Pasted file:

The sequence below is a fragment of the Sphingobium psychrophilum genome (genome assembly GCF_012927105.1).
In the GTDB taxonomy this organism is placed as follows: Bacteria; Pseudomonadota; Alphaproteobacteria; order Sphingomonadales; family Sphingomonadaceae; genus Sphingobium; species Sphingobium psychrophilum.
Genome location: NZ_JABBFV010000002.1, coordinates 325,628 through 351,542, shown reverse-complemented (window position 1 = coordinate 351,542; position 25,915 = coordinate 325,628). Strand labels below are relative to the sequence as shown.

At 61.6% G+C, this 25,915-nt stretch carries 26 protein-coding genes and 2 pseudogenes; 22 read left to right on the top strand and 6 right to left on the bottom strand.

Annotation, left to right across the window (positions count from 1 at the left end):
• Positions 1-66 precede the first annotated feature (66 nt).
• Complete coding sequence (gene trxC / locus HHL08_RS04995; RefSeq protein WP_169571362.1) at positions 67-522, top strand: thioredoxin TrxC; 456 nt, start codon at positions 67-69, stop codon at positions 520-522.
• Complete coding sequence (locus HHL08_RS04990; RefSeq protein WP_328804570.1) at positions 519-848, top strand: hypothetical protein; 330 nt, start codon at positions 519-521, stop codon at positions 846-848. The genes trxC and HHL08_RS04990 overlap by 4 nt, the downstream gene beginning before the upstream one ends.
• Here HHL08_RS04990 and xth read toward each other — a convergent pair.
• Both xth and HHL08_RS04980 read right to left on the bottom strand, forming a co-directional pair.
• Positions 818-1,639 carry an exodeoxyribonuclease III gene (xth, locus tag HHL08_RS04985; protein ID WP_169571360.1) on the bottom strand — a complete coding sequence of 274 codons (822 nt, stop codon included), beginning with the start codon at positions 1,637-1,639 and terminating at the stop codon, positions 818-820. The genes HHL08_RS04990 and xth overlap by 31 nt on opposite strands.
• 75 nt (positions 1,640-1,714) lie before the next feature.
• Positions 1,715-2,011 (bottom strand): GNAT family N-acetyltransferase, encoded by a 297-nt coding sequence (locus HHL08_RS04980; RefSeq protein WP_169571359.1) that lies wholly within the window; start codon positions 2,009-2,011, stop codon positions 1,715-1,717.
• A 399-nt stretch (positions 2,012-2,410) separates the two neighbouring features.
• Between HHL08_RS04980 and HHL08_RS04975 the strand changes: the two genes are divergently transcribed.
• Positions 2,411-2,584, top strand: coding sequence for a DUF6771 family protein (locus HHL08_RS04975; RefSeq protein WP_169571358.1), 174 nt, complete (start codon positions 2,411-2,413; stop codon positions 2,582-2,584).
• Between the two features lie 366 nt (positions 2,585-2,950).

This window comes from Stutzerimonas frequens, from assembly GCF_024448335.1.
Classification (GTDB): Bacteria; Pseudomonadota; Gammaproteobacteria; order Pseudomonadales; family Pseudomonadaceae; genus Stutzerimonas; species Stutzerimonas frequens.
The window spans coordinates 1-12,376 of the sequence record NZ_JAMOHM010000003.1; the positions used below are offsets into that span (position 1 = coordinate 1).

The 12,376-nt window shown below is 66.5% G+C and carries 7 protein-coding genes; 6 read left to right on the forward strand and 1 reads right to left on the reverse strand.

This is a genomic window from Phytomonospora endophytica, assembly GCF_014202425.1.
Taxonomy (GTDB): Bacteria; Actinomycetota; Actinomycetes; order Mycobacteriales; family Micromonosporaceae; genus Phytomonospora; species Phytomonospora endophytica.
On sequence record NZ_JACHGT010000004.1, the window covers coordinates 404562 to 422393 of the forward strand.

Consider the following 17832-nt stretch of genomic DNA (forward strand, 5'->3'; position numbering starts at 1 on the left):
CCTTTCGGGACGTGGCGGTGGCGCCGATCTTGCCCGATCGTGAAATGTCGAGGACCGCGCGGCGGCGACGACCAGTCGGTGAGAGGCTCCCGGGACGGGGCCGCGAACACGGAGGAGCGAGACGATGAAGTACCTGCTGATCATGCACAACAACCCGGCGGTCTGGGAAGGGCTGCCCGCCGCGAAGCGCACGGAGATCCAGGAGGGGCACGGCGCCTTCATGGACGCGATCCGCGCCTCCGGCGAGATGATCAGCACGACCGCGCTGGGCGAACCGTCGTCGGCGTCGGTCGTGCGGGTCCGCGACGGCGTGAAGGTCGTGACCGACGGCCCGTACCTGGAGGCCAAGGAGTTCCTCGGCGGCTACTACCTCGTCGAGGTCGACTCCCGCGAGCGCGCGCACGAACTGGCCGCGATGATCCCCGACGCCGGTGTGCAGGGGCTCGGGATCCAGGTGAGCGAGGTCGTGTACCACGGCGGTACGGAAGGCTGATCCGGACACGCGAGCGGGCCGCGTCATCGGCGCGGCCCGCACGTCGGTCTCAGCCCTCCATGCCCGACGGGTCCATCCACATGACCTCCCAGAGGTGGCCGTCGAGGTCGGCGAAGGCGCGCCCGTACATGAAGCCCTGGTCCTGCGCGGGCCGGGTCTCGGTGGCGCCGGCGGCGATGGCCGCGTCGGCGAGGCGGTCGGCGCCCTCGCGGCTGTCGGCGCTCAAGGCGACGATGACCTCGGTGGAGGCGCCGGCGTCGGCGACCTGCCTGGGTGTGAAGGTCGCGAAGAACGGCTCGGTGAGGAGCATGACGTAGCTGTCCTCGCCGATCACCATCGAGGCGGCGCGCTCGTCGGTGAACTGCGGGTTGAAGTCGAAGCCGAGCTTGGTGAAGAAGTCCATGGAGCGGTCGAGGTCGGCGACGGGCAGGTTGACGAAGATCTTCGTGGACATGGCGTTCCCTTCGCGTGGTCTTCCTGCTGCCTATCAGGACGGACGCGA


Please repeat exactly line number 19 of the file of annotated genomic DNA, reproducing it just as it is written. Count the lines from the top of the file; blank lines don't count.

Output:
Classification (GTDB): Bacteria; Pseudomonadota; Gammaproteobacteria; order Pseudomonadales; family Pseudomonadaceae; genus Stutzerimonas; species Stutzerimonas frequens.